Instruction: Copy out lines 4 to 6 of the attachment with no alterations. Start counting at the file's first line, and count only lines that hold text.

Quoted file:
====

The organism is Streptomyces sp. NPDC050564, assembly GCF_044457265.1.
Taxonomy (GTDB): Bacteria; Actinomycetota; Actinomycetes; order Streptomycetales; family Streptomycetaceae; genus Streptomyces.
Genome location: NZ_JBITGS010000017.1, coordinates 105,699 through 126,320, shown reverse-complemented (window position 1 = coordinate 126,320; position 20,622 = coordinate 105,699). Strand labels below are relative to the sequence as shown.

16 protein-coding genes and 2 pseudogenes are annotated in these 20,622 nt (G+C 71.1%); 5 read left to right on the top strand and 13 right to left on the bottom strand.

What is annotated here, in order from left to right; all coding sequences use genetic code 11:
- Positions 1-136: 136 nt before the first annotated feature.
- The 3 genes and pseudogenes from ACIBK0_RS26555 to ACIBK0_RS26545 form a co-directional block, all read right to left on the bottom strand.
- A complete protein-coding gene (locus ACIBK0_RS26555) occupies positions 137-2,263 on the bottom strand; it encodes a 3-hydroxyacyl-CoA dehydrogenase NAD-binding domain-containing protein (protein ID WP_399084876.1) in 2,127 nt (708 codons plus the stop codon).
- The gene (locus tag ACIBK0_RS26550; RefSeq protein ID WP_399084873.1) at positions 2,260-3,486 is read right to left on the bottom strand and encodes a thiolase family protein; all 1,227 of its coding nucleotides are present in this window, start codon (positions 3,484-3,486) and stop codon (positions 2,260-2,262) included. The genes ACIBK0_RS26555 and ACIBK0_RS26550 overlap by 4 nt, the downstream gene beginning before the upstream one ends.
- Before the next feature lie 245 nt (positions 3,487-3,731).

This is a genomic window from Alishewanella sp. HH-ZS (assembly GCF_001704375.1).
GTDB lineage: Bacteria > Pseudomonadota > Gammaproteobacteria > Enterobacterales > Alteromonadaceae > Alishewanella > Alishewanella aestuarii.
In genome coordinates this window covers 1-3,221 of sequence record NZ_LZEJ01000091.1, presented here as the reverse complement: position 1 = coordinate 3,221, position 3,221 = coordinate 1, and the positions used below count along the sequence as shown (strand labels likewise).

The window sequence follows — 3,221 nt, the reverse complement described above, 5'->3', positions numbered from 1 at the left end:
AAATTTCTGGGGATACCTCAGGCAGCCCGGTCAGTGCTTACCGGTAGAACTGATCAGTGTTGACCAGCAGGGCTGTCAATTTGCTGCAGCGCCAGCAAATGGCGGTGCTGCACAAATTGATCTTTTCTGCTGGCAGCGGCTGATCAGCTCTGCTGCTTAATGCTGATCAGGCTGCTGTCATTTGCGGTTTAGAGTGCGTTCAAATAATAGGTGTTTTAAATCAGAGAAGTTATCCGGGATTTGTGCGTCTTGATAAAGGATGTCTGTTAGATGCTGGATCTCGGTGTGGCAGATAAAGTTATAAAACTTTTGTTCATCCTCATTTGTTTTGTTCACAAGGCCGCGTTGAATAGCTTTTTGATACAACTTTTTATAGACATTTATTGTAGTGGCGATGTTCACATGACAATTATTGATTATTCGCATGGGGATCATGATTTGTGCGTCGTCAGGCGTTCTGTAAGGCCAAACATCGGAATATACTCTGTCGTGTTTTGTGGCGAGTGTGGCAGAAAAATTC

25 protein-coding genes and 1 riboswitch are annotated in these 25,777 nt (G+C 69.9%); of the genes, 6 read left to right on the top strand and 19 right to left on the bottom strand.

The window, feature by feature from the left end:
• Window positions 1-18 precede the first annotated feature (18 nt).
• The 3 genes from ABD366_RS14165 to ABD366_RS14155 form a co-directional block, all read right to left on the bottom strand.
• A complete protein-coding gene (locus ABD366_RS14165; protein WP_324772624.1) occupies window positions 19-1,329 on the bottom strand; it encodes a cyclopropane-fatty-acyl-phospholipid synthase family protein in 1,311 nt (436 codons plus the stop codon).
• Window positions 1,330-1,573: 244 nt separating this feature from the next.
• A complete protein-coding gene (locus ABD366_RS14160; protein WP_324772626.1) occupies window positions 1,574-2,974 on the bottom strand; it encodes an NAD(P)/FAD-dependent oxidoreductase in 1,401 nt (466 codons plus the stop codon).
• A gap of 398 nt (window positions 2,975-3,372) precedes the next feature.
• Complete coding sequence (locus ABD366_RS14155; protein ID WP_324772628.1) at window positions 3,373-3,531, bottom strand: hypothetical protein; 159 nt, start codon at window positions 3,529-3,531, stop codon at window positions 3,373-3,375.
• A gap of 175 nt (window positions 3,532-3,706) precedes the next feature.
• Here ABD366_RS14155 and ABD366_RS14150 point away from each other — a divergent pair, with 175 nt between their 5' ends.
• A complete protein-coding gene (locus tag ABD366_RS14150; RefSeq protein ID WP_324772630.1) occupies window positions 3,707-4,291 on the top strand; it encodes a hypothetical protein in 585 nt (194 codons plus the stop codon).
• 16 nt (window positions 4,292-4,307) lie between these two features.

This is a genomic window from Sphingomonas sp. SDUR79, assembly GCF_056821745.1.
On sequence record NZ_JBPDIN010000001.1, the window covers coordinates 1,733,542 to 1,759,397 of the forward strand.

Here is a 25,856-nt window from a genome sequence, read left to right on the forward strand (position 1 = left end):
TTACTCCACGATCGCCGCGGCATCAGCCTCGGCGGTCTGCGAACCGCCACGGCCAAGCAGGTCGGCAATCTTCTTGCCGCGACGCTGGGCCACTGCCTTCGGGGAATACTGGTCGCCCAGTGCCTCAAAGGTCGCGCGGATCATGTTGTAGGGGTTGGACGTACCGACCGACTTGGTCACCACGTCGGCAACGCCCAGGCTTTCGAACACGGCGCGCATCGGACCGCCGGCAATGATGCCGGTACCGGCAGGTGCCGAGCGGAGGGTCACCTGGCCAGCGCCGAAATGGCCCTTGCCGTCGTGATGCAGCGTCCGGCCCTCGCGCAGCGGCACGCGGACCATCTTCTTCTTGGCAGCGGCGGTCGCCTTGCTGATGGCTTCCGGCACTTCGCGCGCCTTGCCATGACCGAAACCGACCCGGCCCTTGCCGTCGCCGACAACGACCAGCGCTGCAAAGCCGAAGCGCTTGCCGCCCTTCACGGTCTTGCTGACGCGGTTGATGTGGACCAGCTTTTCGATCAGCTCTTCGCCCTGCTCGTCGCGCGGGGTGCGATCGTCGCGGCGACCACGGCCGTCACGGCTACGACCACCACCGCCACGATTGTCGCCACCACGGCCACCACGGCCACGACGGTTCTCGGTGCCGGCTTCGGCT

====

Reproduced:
16 protein-coding genes and 2 pseudogenes are annotated in these 20,622 nt (G+C 71.1%); 5 read left to right on the top strand and 13 right to left on the bottom strand.

What is annotated here, in order from left to right; all coding sequences use genetic code 11:
- Positions 1-136: 136 nt before the first annotated feature.